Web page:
Audrey… precious little beautiful little Audrey. My little cupcake. The tiny little darling that crawls around the house and drools. on. EVERYTHING. Her babbles are the most adorable noises. And it’s her babbles that have me terrified.

8 months ago

“Isn’t she the cutest ****ing baby on the planet?” Sarah asked. It was, of course, a statement disguised as a question.

“She really is,” I replied.

What proceeded was a discussion about how happy we were to have both a son and a daughter. There was a time where we both wanted two sons. During Sarah’s pregnancy, she jumped over the fence and began wishing for a daughter. I kept my strength, however, and kept hoping for another boy. Needless to say, when I first saw Audrey’s beautiful face, my heart melted. She held out her tiny little hand, extended her tiny little finger, and I became firmly wrapped around it.

“If she says ‘dada’ first, we are having another baby.”

So, as I said, it’s Audrey’s babbling that has me terrified. I tried, I swear. Over and over again, I’d say to her “Audrey, can you say ‘mama’? ‘Mmmmmmaaammmmmaaaa’. Can you say… ‘mama’? See her? That’s ‘MAMA’ over there. Me? I am not ‘MAMA’. But her, she is your ‘MMMMMAAAAAAMMMMMAAAAAA’.” Then I’d whisper to her, “Don’t you screw this up, little girl.”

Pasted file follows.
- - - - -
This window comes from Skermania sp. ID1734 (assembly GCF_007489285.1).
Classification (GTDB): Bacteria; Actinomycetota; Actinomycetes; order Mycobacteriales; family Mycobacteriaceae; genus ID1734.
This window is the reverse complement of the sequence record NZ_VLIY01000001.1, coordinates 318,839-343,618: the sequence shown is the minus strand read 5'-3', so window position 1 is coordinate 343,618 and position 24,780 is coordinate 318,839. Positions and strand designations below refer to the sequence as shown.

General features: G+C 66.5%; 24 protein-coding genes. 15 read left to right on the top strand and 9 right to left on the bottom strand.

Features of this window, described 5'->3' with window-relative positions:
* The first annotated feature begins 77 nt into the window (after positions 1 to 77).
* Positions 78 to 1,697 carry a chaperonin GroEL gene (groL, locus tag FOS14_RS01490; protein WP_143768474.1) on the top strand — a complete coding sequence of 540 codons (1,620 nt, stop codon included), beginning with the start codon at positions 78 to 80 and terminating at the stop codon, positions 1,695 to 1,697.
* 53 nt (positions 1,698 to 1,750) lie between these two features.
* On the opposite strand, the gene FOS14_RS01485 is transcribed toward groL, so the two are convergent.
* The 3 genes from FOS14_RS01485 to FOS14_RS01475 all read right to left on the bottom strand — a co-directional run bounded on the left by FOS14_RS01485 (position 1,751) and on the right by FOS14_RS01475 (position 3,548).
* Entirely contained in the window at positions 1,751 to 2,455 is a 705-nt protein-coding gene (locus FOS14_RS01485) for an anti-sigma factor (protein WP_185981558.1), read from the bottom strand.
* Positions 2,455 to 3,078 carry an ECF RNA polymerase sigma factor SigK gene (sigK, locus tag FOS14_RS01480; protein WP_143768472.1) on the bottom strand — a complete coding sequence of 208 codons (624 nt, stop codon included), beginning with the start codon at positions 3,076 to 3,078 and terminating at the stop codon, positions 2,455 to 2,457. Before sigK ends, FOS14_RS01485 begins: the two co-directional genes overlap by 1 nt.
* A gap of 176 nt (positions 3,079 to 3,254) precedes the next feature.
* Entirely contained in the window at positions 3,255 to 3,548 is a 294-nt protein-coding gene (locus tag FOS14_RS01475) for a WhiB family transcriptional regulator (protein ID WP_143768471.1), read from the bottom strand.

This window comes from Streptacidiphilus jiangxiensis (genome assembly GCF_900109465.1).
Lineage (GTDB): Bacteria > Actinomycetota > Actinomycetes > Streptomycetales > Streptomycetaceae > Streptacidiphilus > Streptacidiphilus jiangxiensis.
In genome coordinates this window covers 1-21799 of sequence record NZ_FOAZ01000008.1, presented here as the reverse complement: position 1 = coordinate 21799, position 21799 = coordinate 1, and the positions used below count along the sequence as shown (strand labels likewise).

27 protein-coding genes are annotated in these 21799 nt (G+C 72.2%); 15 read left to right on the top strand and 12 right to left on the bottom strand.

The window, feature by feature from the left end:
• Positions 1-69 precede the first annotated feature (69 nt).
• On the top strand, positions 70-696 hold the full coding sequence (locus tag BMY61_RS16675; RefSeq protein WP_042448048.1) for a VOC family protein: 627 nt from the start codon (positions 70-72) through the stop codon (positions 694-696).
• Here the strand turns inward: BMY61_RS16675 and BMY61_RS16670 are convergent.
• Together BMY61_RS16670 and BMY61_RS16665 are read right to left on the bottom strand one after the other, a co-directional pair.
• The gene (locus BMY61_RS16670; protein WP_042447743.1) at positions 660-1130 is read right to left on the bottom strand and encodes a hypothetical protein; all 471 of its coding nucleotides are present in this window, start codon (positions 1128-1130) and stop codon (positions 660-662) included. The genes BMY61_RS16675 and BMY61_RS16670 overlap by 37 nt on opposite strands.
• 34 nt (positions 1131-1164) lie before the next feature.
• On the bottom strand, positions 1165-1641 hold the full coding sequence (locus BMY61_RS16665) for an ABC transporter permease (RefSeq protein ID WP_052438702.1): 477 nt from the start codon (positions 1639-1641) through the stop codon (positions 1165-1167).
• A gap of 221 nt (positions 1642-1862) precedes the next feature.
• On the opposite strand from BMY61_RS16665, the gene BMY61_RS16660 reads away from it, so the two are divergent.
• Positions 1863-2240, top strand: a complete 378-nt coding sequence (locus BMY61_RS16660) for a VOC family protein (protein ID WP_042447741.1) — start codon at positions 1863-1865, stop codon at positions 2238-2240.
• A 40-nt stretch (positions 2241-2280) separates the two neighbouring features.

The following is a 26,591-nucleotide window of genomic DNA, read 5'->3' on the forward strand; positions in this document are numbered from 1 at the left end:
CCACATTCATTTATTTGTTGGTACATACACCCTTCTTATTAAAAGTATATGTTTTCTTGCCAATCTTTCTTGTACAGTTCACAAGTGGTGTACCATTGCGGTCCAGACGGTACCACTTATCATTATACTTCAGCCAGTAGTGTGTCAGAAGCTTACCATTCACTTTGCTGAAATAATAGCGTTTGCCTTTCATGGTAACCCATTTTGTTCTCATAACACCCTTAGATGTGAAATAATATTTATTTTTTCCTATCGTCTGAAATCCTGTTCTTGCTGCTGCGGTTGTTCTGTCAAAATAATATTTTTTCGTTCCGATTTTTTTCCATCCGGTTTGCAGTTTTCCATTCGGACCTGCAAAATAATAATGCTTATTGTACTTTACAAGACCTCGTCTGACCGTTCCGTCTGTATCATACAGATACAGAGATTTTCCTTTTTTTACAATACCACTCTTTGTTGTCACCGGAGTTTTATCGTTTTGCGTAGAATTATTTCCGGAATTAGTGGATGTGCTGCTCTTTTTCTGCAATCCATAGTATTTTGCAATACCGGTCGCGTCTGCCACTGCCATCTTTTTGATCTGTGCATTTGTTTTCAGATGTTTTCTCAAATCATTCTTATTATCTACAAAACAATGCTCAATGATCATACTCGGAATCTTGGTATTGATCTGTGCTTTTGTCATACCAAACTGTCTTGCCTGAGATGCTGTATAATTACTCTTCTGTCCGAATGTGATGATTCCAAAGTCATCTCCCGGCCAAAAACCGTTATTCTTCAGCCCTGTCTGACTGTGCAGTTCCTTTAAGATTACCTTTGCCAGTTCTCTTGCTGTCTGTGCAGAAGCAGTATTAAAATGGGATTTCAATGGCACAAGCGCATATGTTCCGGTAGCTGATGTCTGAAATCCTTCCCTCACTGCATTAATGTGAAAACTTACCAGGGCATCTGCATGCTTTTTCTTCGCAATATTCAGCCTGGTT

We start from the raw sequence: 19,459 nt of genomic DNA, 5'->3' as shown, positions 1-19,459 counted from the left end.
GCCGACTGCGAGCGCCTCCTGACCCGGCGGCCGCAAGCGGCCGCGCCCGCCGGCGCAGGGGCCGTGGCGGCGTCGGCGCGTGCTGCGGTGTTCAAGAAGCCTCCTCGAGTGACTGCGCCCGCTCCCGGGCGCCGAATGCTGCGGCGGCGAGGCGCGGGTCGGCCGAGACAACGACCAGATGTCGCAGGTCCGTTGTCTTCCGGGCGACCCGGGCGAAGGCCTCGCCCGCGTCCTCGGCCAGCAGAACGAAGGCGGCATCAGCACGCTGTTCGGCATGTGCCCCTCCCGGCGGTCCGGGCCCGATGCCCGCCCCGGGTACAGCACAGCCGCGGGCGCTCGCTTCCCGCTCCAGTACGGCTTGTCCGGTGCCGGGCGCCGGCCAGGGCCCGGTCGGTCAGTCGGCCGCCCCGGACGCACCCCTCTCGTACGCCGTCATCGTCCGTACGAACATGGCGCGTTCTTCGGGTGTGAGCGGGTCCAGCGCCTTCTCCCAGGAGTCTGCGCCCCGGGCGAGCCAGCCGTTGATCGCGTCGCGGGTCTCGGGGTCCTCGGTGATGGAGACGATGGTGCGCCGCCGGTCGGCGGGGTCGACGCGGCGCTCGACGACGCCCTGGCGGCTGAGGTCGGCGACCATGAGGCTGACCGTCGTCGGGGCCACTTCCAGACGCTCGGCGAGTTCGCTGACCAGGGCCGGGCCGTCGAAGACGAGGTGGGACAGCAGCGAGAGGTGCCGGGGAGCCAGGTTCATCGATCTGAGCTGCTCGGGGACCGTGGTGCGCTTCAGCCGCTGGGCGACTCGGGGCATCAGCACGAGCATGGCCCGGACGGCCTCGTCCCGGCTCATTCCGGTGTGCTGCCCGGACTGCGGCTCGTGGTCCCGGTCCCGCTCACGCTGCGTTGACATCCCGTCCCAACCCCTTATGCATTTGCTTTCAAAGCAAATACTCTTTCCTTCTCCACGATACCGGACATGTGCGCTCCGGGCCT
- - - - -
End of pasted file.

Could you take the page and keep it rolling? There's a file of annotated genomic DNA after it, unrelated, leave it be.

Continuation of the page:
Even Tyler tried helping me. “Audwee, don’t say ‘dada’, okay? You haffa say ‘mamma’ first.”

I really don’t understand why she keeps crawling around babbling, “dadadadadadadadadadada” over and over and over again. I find myself wondering if Sarah is running around the house shouting “DA DA DA DA DA” eight hours a day, five days a week. And when I come home from work, she gives me the “remember, ‘dada’ equals baby in my belly” look.

“AUDWEE!! You HAFFA say ‘mama’, not ‘dada’. You’re so silly!”

So Audrey, please, knock it off. Our house cannot fit another full-time child. You can have a bunch of girl friends, and Tyler can have a lot of guy friends. They’re all welcome over here any time. They can even stay the night sometimes, but then they can go back to their own home.

For the love of everything that is still peaceful in this house… MMMMMMMMMMMMMMMMMMMMama.


Since March 1, 2011, I have been in a state of limbo. I was a married-bachelor-father. On Monday, I’d load a duffle bag into the car, drive to Michigan, and spend the work week living with friends. When I left work on Friday, I’d drive back to my home in Indiana, unload a week’s worth of dirty clothes, and spend the weekend with my family. The following Monday, I’d do it all over again.